The Saint Croix Courier

St. Stephen, NB

2005 September 27

3.5 quake hits region


ST. GEORGE/CALAIS – Residents from as far apart as St. George, Blacks Harbour and Meddybemps reported feeling a minor earthquake that occurred shortly after midnight Saturday, making dishes rattle but causing no damage.

According to the Geological Survey of Canada (GSC) the earthquake of 3.5 magnitude occurred at 12:08:58 (Atlantic) and the epicentre was located at latitude 45.01 north and longitude 67.23 west - that’s 16 kms southwest of St. Andrews and 20 kms south of St. Stephen.

The magnitude was determined from nine GSC stations and the quake is listed as having been felt in St. Andrews, St. Stephen and Upper Mills.

Glen Crosby, of Heathland, was working on the computer when the earthquake struck, but his wife, Judy, slept through the whole thing.

“It just sounded like the rumble of a distant freight train. I opened the window and then everything started shaking and I realized it was an earthquake,” he said.

This is not the first time Crosby has felt the effects of an earthquake. He said one which occurred in the area in 2003 almost knocked his ladder off the hooks and something fell in their storage shed and another earthquake caused cracks in their basement wall.

“This one rattled the dishes and it was pretty distinct but I didn’t feel the house shaking. It sounded like a freight train about a mile away.”

After it happened, Crosby said he felt he should call someone, so he called the Courier office to leave a message and he called the local radio station. He said a friend who lives up the road also felt the earthquake while another, who was at his camp at Todd’s Point, thought something had blown up at the Bayside quarry.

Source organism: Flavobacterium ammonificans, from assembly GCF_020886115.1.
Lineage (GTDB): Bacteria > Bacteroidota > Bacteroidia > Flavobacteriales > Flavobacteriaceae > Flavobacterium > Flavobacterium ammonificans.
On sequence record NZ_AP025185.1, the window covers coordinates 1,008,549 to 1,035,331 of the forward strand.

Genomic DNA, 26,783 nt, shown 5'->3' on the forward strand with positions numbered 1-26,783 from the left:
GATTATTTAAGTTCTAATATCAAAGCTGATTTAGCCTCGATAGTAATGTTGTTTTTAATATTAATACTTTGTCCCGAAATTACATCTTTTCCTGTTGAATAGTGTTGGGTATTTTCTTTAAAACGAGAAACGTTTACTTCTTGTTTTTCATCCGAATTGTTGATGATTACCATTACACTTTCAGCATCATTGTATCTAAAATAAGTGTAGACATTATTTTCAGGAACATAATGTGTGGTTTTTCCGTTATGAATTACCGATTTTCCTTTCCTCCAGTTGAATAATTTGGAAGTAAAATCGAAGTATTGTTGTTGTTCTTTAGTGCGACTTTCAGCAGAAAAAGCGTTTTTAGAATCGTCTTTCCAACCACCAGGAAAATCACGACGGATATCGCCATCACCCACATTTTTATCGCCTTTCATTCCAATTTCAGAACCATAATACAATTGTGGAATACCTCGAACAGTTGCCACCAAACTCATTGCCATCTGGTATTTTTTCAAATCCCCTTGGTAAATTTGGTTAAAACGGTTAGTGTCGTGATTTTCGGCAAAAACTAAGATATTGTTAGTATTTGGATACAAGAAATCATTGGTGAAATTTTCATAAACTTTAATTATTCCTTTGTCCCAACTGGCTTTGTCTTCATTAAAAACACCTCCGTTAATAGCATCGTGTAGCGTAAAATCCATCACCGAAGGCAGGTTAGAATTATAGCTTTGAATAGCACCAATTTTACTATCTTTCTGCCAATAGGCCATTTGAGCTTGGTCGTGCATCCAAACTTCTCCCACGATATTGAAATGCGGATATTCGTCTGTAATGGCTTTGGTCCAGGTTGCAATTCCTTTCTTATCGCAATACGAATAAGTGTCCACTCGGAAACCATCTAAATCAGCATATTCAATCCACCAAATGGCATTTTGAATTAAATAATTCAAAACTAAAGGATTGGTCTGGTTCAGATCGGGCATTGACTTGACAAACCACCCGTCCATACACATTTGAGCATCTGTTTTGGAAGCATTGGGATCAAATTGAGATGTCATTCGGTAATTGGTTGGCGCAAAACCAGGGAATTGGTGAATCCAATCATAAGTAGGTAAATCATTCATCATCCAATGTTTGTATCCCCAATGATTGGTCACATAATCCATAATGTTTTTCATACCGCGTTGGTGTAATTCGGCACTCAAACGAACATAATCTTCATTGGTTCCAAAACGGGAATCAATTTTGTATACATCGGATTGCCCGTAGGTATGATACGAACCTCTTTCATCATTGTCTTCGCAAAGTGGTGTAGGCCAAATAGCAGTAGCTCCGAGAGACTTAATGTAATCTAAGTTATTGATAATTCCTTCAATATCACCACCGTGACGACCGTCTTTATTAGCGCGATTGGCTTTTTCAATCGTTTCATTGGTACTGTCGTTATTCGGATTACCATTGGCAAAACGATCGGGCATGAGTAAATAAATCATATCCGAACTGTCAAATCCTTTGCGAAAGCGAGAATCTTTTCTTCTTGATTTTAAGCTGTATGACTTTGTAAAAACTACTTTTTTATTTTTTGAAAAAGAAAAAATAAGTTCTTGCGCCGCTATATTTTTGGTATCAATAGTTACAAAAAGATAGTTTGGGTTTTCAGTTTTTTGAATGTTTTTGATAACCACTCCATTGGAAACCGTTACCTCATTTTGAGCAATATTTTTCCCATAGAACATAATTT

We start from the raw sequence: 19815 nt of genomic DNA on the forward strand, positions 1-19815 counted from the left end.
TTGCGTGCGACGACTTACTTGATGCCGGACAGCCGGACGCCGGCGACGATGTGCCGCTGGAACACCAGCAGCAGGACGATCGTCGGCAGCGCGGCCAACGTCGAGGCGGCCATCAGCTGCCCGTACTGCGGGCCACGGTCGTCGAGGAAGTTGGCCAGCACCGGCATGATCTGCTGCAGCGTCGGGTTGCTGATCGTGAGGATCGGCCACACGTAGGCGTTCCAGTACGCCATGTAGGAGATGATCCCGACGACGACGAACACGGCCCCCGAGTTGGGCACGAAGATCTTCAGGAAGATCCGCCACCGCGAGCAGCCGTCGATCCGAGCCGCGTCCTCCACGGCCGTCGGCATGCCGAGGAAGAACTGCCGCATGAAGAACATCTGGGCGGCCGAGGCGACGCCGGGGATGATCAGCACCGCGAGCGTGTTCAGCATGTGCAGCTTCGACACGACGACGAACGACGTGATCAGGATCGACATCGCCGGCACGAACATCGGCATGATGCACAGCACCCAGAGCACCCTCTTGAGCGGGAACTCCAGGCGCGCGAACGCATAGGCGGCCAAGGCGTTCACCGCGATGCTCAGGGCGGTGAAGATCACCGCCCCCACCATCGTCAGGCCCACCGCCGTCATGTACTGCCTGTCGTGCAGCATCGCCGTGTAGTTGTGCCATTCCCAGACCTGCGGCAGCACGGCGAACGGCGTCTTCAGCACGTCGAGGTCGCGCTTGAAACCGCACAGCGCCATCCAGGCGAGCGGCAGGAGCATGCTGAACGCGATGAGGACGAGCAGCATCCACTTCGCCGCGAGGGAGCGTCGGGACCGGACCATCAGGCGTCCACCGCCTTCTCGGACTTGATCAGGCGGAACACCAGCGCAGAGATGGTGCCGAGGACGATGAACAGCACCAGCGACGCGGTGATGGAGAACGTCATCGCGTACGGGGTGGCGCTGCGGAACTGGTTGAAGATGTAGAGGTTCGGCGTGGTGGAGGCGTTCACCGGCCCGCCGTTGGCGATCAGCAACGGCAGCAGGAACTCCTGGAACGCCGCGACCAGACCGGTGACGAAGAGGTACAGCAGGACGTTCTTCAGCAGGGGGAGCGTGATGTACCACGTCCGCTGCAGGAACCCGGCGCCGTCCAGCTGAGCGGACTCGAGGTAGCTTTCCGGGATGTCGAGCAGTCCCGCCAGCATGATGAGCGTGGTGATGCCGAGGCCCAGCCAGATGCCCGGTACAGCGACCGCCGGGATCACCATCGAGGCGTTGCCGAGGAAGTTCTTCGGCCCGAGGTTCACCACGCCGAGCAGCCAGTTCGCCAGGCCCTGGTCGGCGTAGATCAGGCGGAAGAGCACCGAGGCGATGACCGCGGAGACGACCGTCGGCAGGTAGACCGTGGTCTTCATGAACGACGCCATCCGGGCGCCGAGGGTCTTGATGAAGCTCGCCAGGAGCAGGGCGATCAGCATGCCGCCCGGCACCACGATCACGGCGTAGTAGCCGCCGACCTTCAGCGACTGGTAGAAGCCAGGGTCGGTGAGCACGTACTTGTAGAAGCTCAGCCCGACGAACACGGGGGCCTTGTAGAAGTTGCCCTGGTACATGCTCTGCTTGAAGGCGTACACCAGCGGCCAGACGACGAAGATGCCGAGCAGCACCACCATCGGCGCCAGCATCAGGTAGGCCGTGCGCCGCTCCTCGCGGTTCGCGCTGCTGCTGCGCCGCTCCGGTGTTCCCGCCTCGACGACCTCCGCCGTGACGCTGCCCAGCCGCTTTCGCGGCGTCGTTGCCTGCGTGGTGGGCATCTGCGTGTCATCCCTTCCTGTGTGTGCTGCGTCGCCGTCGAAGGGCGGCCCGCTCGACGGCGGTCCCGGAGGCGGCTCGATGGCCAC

Mrs. Crosby’s two sisters, who live in Meddybemps, also felt the earthquake, but her husband said his efforts to wake her up to tell her about it failed, so he told her in the morning.

Clarence and Isabel French, who live on South Street extension in St. George, said that they too heard the rumbling of the earthquake, but their house didn’t shake.

Blacks Harbour Fire Chief Dale Shaw Jr. was in the fire hall when he felt the earthquake. He said he had just got off work and had walked over to the fire station to check his emails.

“It sounded like a loaded truck going by and everything shook a little bit. I said that was odd because I didn’t see any trucks go by. I remember looking at the clock and it was 12:09.

“I didn’t think any more about it and then John Craig asked me on Sunday if I had felt the earthquake and I realized that was what it was because I remembered the time.”

It also proved quite an experience for WQDY news director Tom McLaughlin, who was on the air with Classic Hits Rock & Roll Saturday Night when the earthquake shook the station’s building on Main Street in Calais.

“I was on the air and doing my normal request show and was talking to a woman who was calling in a request from Baring. She was on the phone and there was a momentary pause and I heard something like ‘what the heck’ and about the same time she said that, I started feeling this vibration and this loud roar.